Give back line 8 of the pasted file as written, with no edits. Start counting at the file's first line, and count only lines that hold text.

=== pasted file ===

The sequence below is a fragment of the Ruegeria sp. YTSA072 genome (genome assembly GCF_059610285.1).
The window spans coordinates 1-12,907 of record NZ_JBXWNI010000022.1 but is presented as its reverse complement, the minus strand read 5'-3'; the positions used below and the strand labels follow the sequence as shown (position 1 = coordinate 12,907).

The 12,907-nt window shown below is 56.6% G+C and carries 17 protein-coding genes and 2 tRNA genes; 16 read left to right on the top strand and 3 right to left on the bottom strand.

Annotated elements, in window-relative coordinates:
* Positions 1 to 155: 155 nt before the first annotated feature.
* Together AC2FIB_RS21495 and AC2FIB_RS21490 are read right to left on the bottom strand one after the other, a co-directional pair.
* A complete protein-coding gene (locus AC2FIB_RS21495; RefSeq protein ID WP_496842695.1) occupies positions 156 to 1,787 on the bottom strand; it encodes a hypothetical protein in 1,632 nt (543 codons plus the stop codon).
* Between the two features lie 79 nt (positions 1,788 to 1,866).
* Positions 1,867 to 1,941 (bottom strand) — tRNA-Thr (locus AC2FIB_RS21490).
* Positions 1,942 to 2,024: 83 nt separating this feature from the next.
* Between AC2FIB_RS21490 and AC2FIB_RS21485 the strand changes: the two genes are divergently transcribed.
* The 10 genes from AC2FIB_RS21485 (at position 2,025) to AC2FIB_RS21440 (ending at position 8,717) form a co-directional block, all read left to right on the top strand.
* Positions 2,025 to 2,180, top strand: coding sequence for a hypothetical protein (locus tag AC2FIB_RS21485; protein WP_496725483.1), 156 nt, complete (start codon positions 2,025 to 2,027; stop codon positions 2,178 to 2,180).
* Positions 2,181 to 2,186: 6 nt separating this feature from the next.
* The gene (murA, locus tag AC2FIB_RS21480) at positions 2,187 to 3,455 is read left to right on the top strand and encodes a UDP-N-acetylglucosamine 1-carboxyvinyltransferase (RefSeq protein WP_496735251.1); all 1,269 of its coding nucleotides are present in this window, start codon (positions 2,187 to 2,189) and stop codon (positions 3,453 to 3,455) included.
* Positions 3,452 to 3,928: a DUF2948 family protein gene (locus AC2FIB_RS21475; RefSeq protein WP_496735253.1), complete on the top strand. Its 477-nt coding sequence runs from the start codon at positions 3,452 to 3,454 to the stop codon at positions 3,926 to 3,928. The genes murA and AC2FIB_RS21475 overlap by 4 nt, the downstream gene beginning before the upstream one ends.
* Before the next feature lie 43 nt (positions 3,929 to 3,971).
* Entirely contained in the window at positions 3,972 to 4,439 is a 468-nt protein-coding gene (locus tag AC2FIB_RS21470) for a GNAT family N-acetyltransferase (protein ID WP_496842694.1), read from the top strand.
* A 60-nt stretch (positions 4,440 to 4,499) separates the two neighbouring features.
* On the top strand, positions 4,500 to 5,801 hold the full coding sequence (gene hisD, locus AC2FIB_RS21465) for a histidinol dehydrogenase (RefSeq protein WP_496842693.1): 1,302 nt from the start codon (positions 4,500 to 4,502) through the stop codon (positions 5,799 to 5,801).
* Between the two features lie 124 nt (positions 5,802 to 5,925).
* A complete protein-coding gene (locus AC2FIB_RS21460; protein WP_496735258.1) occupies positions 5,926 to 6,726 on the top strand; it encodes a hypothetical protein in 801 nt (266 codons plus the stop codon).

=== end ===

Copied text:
* Between the two features lie 79 nt (positions 1,788 to 1,866).